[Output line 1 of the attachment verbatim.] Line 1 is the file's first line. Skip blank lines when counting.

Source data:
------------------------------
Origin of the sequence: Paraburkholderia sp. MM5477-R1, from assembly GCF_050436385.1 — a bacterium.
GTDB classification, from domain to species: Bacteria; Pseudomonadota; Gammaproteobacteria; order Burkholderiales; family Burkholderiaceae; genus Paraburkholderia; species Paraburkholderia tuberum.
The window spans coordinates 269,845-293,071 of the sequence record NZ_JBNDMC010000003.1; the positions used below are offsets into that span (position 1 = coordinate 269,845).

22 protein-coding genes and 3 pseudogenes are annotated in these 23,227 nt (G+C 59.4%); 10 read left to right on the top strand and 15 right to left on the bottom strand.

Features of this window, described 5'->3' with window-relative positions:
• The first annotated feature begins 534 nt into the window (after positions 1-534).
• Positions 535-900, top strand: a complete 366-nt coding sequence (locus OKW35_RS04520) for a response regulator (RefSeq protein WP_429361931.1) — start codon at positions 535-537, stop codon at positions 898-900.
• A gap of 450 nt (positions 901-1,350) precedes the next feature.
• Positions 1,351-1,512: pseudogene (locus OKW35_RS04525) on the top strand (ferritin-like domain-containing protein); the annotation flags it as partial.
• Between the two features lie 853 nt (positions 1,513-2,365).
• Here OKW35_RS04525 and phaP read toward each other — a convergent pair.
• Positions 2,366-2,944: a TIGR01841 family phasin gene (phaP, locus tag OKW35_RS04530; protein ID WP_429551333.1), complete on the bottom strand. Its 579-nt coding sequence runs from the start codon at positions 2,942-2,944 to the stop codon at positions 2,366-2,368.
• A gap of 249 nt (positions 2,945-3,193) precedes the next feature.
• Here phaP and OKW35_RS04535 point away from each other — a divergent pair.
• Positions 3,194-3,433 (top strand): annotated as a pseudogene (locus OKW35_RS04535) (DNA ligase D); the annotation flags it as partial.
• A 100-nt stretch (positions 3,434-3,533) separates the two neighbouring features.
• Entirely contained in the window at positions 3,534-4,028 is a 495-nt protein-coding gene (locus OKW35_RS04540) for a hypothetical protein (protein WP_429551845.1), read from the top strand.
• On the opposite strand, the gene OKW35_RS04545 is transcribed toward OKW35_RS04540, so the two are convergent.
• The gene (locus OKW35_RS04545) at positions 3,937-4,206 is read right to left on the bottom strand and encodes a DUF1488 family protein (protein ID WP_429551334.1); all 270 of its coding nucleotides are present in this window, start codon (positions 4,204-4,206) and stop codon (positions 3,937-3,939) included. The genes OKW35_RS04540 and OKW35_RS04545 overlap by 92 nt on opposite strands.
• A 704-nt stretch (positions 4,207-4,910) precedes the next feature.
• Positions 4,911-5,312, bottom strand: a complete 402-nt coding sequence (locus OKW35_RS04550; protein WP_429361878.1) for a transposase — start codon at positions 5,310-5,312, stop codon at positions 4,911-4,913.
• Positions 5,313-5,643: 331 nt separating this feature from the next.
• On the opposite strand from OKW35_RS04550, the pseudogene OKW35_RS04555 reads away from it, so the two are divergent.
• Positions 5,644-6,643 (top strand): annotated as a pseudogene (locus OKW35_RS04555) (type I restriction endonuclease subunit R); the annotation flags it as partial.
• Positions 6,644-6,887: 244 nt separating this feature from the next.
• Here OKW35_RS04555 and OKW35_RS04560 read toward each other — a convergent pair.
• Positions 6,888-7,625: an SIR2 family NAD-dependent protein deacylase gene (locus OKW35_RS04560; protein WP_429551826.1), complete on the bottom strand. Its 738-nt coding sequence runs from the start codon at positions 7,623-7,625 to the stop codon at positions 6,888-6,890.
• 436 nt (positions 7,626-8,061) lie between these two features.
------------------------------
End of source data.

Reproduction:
Origin of the sequence: Paraburkholderia sp. MM5477-R1, from assembly GCF_050436385.1 — a bacterium.